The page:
Fri05292015

News

MV vehicle collision leaves one dead

A traffic accident Thursday morning (May 28) on Moffett Boulevard, near the Highway 85 overpass in Mountain View, has left one person dead.

The victim is a 25-year-old Gilroy resident, according to the Mountain View Police Department, which has not ...

Read more:

Loading...

Schools

Students discuss academic, social pressure in CHAC forum

Students discuss academic, social pressure in CHAC forum


Traci Newell/Town Crier
Community Health Awareness Council hosted a forum earlier this month where local students discussed the varied pressures they face.

Local students face enormous pressures in their lives, ranging from academic to social, but s...

Read more:

Loading...

Community

Alan Alda discusses career, family and science at the Celebrity Forum

Alan Alda discusses career, family and science at the Celebrity Forum


Alda

Those who laughed along with Hawkeye Pierce on the long-running TV program “M*A*S*H*” would have enjoyed the recent Foothill College Celebrity Forum Speakers Series featuring actor Alan Alda.

Alda appeared May 13-15 at the Flint Center for...

Read more:

Loading...

Sports

Eagles, Spartans advance

Eagles, Spartans advance


Town Crier file photo
Los Altos High’s Lizzy Beutter registered three hits in last week’s playoff win over Watsonville. She was also the winning pitcher.

Led by Lizzy Beutter, host Los Altos High whipped Watsonville 9-0 in the opening ro...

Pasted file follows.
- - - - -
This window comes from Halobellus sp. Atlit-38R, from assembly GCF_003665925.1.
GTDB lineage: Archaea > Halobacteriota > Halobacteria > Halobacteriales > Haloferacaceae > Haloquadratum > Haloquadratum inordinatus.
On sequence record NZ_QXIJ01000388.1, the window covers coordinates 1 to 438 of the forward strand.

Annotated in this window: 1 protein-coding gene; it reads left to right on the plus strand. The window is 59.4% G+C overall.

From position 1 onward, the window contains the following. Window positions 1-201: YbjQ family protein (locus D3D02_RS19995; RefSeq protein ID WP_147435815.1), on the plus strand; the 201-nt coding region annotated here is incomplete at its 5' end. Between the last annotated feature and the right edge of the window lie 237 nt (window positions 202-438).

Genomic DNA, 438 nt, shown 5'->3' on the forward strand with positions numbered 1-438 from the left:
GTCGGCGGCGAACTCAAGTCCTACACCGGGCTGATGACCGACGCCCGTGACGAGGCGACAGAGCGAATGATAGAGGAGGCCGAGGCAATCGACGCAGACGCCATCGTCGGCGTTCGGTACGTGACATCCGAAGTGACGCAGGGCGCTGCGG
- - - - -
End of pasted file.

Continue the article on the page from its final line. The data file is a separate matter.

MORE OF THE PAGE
Read more:

Loading...

Comment

Giving the thumb to what's done: Editorial

In the wake of recent Los Altos-area news events, we’re all thumbs.

Thumbs-down: To the Los Altos City Council’s decision to put the Walter Singer bust in storage. This is wrong on so many levels – even worse than the initial council decision to tra...

Read more:

Loading...

Special Sections

Planting is possible despite drought

Planting is possible despite drought


Tanya Kucak/Special to the Town Crier
Wash the soilless mix off the root ball into the same container in which you have placed the clay soil from the planting hole. Remove at least an inch from the top and sides of the plant.

In this continuin...

Read more:

Loading...

Business

Los Altos-based startup eyes digital makeup color-matching

Los Altos-based startup eyes digital makeup color-matching


Alicia Castro/Town Crier
Kokko Inc. Makeup Director Meli Pennington, standing, tests different shades of foundation on Los Altos resident Karen Melchior.

Meli Pennington knows cosmetics.

She has painted faces for the pages of Vogue and Glamour,...

Read more:

Loading...

Books

Horan's 'Loving Frank' offers fictionalized account of famed architect's illicit affair

Horan's 'Loving Frank' offers fictionalized account of famed architect's illicit affair


In the 1920s, two married people fall in love, leave their spouses and children and set about living and traveling together. Affairs of this sort were considered shocking at the time. But the scandal was heightened given that the man was Frank Lloy...